You probably know what the Necronomicon is. If you don’t, go read a book, philistine! But assuming you do, either from reading the works of Lovecraft and the mythos or maybe just from watching Evil Dead and Army of Darkness, you know that it’s a book of ancient knowledge that can send a man mad from its eldritch revelations. But what about the other tomes? There are so many in the Cthulhu mythos, and many are just as madness inducing as the Necronomicon itself. Today, I’d like to introduce you to three different works, all by men named Robert.
The first work is the mostly scholarly tome of Friedrich von Junzt, Unaussprechlichen Kulten, or as it’s usually translated in English, Nameless Cults. A better translation might be Unspeakable Cults or Unpronounceable Cults. This book was actually created by Robert E. Howard, better known for creating Conan the Barbarian. The book itself is modeled after the real life work of Margaret Mead, noted cultural anthropologist, who traveled the world and wrote extensively about native cultures and their traditions. The fictional von Junzt did much the same, except instead of local tribes, he investigated cults and their practices.
The book was published in 1839, with a badly translated English version going to press in 1845. A better translation, highly expurgated (censored, in layman’s terms), was produced by Golden Goblin Press in 1909. Most of the first editions of the 1839 German work and the 1845 English work were destroyed, but the 1909 version, while uncommon, is not difficult to acquire. This is why most investigators of the mythos have a copy of this work, or run across it early in their (usually limited) careers.
The King in Yellow
The King in Yellow is not precisely a tome, but instead is a play by an unknown author about three characters, Cassilda, Camilla, and the titular King in Yellow. The first act of the play is unremarkable, but the second act drives those who merely read it insane. Were it ever actually performed, the world might well end. There’s no specific information about what’s in the second act, but it’s know that it deals with lost Carcosa on the shores of Lake Hali, and involves He Who Shall Not Be Named (Hastur). The King wears a mask with the Yellow Sign, which can also drive men mad merely by seeing it.
The play is an invention of Robert W. Chambers based on names borrowed from Ambrose Bierce. There’s always been (intentional) confusion about what the play is actually about – Carcosa may be a city on another planet, or a family name, or possibly a fourth character. Hali may be a lake, or a city, or the planet. Hastur may or may not be named explicitly (and the whole “He Who Shall Not Be Named” comes from this – suck it Harry Potter fans, this was published in 1895!). The Dead Milkmen used the name of this play for the title of their 2011 album.
De Vermis Mysteriis
In English, Mysteries of the Worm, this work has the distinction of being just and hideous as the Necronomicon itself. In fact, it was De Vermis Mysteriis that was first described as having an edition with human body parts involved – the Necronomicon in Evil Dead is said to be bound in human flesh and inked in blood, De Vermis Mysteriis was said to be made of sheets of human vellum and bound with hasps of human bone. Ludwig Prinn, the author of this tome, was a medieval wizard, and his lineage eventually made their way to Salem, Massachusetts during the infamous witch trials. The author himself was also burned at the stake.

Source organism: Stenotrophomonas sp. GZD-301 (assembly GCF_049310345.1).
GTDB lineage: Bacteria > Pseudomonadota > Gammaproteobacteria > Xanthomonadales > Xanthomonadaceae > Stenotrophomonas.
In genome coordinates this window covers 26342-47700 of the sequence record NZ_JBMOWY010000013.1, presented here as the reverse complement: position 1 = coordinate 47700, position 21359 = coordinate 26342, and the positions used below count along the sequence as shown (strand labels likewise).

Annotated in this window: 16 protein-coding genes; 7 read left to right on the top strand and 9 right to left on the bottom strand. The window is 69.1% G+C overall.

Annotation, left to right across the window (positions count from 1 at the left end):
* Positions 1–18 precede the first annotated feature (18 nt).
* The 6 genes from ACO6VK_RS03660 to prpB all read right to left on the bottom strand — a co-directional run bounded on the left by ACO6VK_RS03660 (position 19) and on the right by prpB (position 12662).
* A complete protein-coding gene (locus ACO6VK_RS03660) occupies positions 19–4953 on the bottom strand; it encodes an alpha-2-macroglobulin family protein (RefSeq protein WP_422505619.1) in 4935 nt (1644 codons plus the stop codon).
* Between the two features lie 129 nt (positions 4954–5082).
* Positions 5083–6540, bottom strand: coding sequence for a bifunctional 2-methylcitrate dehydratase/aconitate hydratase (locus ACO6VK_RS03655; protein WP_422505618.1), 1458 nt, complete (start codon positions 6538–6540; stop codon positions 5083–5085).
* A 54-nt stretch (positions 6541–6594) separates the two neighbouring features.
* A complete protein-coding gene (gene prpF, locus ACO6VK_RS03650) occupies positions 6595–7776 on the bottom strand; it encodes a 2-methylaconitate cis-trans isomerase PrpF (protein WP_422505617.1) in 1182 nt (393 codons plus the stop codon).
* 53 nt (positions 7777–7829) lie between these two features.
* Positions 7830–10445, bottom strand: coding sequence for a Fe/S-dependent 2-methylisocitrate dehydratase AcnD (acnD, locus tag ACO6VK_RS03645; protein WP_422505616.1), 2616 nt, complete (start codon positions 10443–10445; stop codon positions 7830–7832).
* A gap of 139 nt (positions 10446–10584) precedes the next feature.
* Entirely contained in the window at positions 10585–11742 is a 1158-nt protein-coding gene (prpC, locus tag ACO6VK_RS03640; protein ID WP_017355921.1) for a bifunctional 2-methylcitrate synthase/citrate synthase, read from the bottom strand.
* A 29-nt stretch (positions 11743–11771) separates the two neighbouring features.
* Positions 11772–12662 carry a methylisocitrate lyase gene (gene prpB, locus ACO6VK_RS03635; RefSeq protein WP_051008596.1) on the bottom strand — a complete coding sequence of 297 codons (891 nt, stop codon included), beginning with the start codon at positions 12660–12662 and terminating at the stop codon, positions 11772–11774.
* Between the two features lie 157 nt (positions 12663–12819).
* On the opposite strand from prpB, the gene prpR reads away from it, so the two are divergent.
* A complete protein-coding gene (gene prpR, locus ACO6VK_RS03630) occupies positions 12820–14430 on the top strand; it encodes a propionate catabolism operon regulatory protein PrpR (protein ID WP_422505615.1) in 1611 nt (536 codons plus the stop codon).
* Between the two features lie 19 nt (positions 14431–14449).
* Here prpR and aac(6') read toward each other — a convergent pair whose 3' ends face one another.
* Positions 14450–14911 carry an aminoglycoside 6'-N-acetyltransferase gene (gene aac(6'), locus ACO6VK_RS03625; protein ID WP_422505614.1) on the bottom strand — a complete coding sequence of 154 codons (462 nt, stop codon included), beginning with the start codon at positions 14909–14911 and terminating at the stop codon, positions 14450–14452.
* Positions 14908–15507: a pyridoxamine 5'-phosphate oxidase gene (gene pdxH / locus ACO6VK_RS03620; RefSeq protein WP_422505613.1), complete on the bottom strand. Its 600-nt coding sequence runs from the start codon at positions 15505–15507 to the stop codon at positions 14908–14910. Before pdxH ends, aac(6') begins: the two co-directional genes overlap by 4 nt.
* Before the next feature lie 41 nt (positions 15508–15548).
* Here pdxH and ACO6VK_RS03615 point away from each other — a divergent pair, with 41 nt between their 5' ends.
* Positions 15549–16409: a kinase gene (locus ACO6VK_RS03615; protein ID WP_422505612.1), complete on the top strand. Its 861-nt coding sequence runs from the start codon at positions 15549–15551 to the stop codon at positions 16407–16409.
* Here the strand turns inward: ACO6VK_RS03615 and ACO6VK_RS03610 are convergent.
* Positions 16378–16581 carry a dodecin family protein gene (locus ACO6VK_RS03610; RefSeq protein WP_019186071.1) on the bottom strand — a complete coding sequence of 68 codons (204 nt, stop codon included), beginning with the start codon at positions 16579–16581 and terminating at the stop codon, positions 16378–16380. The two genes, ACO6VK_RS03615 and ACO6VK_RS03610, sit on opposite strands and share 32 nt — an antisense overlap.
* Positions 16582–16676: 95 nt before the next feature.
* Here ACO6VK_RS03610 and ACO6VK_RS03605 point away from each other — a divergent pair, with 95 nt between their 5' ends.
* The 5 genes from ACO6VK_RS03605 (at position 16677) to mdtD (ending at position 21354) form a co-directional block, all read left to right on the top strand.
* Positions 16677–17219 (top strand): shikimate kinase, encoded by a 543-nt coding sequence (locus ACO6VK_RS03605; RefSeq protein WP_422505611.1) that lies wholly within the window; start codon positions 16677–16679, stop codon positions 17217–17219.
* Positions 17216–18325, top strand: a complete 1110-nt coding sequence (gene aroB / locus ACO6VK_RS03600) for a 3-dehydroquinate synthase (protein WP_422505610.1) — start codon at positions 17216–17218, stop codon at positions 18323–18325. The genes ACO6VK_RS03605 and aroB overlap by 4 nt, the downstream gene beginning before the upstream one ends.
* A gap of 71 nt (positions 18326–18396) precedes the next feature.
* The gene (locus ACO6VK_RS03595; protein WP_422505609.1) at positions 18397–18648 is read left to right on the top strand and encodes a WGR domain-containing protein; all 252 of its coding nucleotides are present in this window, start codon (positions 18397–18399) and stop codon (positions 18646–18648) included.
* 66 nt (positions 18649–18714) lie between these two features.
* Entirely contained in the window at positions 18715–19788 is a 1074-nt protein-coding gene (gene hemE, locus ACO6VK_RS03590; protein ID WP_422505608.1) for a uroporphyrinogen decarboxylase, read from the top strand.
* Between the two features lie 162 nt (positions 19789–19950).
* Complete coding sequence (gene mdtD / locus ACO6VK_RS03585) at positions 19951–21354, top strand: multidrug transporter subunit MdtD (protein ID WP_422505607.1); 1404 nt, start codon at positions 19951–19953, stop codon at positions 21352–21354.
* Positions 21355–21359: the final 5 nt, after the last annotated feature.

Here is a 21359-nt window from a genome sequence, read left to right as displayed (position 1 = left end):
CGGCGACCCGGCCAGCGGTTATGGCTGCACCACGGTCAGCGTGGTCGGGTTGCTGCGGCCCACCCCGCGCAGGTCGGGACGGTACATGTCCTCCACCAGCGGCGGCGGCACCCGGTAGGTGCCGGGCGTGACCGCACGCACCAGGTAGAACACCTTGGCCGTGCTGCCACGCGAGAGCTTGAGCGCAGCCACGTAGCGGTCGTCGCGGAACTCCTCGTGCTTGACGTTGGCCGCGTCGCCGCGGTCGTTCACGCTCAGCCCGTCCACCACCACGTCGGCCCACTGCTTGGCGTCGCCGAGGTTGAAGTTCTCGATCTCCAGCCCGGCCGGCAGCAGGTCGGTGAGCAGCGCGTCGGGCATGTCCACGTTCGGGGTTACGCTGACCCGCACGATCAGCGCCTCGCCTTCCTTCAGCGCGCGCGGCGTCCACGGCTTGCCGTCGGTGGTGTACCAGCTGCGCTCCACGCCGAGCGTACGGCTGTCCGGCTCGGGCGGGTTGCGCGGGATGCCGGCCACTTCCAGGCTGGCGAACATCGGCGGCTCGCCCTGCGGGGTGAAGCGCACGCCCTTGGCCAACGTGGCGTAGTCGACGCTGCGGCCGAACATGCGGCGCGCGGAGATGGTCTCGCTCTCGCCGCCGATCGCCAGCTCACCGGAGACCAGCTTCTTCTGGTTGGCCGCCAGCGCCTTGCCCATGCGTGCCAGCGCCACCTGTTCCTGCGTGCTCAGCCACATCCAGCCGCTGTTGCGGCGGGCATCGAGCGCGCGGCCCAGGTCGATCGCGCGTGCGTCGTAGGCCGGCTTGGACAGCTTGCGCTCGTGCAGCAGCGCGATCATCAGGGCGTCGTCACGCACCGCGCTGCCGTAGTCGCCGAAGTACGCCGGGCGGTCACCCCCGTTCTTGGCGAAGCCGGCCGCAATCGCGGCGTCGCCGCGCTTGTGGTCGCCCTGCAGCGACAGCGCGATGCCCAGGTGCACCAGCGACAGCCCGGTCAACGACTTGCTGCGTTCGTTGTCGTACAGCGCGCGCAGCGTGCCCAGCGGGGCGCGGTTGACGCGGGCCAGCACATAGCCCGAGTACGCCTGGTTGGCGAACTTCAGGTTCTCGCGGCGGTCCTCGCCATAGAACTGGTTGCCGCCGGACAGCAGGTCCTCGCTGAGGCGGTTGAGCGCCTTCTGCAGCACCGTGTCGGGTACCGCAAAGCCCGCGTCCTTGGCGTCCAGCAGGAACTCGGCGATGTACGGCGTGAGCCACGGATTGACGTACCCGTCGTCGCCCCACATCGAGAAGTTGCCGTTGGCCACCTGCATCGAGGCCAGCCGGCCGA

This book of ancient evil was created by Robert Bloch, best known for being the author of Psycho, Alfred Hitchcock’s masterpiece. This work has shown up in many other stories, including Jerusalem’s Lot by Stephen King. The first Hellboy movie also made reference to this book, with Rasputin using it to open a portal to the Ogdru Jahad. Lovecraft himself referred to the book as, “repeat the most hellish secrets learnt by early man.”
And there you have it, the books of Robert, all equals to the might Necronomicon, and in the case of the last entry, possibly its greater. There are many, many more tomes that can be found in the mythos, and even the authors above created other works. Robert E. Howard’s Book of Skelos for example, which appears both in his Conan stories and in his mythos tales, and was referenced in the movie Conan the Destroyer (as the “Scrolls of Skelos”). The books grew to become more than their original intent as various authors added to their mystery.
Just like the Necronomicon, many people thought these books were quite real based on the detailed backgrounds and the way they appeared in multiple stories by separate authors. Of course, now you can find books by these names which are collections of short stories by the creators of the fictional works – Chaosium, for example, has a book titled De Vermis Mysteriis which is a collection of Robert Bloch’s mythos tales. This just further obscures whether there were ever real books with these titles. Add to that the fact that often the mythos writers would reference actual books, like The Golden Dawn and the Witch-Cult in Western Europe, and you have even more confusion.